Last week, fans gathered in Lisbon for the 63rd Eurovision Song Contest. Held last Saturday night, it was won by Israel’s Netta Barziilai with her song Toy. It is often said that Eurovision and politics should not mix. Yet there are many examples of when it does:
- Azerbaijani and Armenian juries always vote each country’s act last due to ongoing political tensions.
- Russia and Ukraine are also locked in political tensions which have resulted in Ukraine’s banning of the Russian contestants from participated because she performed in the disputed territory of Crimea.
- Bloc voting is a common occurrence between countries who are politically friendly with one another, such as Greece and Cyprus, Russia and Azerbaijan and sometimes the UK, Malta and Ireland.
The winner of Eurovision traditionally has the honour of hosting the contest the following year. Due to financial issues this tradition has occasionally not been followed. In the run up to the 2019 contest, the European Broadcasting Union will face a new kind of challenge given the political situation in Israel.
James Martin, member of the UK Eurovision fanclub OGAE, told me that he wouldn’t be going ‘anywhere near’ next year’s Eurovision. ‘Not only have 50 plus people died in Israel alone on Monday, 14 May,’ Martin said, ‘but Eurovision security has been breached two years in a row. Whoever is planning the hat-trick will be doing a bit more than flashing their backsides or grabbing a mic. It’s a Manchester waiting to happen.’
In 2005, the Orange Revolution in Ukraine was in full swing. Yet, against all the odds, Kiev had its first outing as a Eurovision host city. These protests were not large enough to disrupt the day-to-day workings of the people who keep the contest running. And in 2013, during the Junior Eurovision Song Contest in Kiev, the Maidan protests reached the city during rehearsals. Protests occurred just minutes away from where the under 16-year-olds were due to perform, and the contest for that year lost their star interval act, Ruslana. At first, it was claimed by NTU that Ruslana withdrew due to ‘illness,’ but this soon became apparent that this was not the case. Maidan was in its early days on the streets of Kiev and Ruslana went to protest with the people of Ukraine.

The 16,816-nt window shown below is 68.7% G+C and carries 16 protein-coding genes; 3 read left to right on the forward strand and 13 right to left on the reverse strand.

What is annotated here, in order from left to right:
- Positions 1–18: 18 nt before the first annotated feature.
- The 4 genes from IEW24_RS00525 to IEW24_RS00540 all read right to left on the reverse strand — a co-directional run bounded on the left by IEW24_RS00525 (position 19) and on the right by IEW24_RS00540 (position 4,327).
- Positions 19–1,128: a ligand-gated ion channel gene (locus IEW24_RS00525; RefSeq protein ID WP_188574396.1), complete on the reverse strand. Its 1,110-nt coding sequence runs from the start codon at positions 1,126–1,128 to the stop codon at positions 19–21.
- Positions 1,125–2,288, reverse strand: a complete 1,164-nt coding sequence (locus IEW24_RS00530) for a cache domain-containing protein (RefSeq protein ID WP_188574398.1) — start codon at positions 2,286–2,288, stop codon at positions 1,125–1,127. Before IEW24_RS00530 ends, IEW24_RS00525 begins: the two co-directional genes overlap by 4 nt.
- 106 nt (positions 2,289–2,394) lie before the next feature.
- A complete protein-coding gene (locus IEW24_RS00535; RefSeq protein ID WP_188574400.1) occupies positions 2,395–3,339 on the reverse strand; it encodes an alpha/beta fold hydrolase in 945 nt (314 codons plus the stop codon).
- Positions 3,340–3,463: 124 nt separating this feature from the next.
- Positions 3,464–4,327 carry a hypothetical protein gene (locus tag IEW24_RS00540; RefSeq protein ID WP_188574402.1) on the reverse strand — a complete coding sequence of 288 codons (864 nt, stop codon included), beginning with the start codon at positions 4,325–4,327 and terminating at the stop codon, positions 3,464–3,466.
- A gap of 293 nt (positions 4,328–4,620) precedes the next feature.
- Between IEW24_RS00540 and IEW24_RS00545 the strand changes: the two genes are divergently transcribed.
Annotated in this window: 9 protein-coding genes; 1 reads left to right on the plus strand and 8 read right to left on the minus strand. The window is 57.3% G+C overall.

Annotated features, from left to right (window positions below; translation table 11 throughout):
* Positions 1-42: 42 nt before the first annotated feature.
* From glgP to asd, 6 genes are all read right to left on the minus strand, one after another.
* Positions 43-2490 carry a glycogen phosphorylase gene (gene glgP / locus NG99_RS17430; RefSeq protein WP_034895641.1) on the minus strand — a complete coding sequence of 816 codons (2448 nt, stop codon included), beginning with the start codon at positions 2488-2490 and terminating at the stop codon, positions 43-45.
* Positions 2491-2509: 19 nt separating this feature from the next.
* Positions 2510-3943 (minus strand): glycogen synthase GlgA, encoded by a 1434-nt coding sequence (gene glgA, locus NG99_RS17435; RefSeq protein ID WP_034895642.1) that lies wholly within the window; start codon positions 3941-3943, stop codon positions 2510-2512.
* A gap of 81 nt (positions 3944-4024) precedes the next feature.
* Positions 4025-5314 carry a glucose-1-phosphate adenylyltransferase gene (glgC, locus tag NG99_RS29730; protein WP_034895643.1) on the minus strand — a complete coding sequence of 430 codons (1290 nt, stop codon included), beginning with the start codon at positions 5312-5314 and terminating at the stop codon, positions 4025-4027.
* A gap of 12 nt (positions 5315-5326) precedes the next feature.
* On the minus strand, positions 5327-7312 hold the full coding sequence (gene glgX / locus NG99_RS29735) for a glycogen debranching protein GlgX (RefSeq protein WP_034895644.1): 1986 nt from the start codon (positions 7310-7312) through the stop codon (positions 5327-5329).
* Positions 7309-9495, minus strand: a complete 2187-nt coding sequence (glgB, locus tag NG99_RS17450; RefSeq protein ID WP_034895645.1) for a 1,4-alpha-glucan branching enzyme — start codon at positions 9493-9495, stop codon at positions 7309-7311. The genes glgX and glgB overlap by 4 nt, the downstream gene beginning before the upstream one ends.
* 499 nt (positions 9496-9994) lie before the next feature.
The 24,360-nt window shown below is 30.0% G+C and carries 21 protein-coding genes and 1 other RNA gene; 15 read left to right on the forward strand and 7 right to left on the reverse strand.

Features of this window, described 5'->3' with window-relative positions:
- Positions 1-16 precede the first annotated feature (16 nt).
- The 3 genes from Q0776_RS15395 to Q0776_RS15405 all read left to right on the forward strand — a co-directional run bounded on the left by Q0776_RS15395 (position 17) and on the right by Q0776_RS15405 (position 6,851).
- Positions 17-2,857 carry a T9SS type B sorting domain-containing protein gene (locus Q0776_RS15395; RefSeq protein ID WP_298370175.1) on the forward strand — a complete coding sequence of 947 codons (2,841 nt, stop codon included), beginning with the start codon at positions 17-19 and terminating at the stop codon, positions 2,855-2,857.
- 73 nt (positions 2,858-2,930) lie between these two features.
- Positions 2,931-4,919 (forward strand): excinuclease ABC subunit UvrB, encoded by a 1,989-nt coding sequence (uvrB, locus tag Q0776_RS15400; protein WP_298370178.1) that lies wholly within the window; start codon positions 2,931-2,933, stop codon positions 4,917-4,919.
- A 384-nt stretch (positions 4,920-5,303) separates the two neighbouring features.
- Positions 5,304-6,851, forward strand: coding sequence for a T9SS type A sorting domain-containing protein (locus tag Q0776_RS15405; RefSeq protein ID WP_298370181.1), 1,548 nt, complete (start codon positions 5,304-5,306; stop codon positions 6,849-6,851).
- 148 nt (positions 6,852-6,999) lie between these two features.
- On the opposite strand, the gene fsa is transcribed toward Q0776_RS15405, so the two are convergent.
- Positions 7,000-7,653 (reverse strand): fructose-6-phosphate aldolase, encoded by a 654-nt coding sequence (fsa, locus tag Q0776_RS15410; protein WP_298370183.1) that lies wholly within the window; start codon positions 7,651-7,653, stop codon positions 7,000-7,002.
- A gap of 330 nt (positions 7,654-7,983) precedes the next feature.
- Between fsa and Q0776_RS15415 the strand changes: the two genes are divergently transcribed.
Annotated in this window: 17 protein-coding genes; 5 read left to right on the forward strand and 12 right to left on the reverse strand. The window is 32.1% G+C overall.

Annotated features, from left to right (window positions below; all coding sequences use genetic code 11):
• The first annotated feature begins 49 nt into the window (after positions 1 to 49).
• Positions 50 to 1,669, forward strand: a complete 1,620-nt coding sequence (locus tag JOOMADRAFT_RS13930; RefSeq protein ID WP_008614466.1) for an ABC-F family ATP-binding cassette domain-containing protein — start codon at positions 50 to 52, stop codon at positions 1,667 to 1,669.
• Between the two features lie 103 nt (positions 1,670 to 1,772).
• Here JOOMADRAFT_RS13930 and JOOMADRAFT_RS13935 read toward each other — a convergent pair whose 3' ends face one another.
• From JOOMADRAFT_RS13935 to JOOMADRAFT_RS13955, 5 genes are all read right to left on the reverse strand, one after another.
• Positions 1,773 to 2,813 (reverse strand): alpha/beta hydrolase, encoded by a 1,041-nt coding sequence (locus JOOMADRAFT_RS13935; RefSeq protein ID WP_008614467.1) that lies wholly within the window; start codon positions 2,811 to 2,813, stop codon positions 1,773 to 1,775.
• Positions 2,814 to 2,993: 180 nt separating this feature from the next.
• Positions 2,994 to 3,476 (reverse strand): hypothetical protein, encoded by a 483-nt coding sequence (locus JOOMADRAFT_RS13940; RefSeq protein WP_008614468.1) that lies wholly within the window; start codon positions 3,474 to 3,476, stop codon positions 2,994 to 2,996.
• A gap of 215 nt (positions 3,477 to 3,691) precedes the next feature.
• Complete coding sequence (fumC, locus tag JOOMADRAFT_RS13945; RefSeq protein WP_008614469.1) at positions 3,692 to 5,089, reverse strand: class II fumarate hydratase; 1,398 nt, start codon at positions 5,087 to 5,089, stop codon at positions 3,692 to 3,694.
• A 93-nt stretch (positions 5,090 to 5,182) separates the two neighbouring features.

Kath Lockett was in her first job as Head of Press for Junior Eurovision during the 2013 contest in Kiev. She told Backbench: “We were in regular contact with the communications unit of the EBU in Geneva. For the first few days of JESC, the atmosphere at independence square was pretty jubilant. However, a couple of days later we knew that things were going horribly wrong. A lot of Ukraine national flags started appearing from balconies of apartments opposite our venue, we also heard that the police and military were no longer putting up with the demonstrators, and they were starting to get violent and shoot.'
Although the contest was later held without any serious problems, Lockett cricised the EBY for failing to prepare for the disruption and for its equally lacklustre response. She was later fired by the EBU for her comments.
With violence continually present in and around Israel, and wiht the 2019 contest expected to be held less than fifty miles from the Gaza strip, can the European Broadcasting Union really guarantee the safety of its workers, delegates, contestans and fans, especially considering its previous failings? Eurovision should not be political, but when you have the safety of several thousand people to consider in an environment fraught with terrorism, ignoring politics could be a lethal mistake.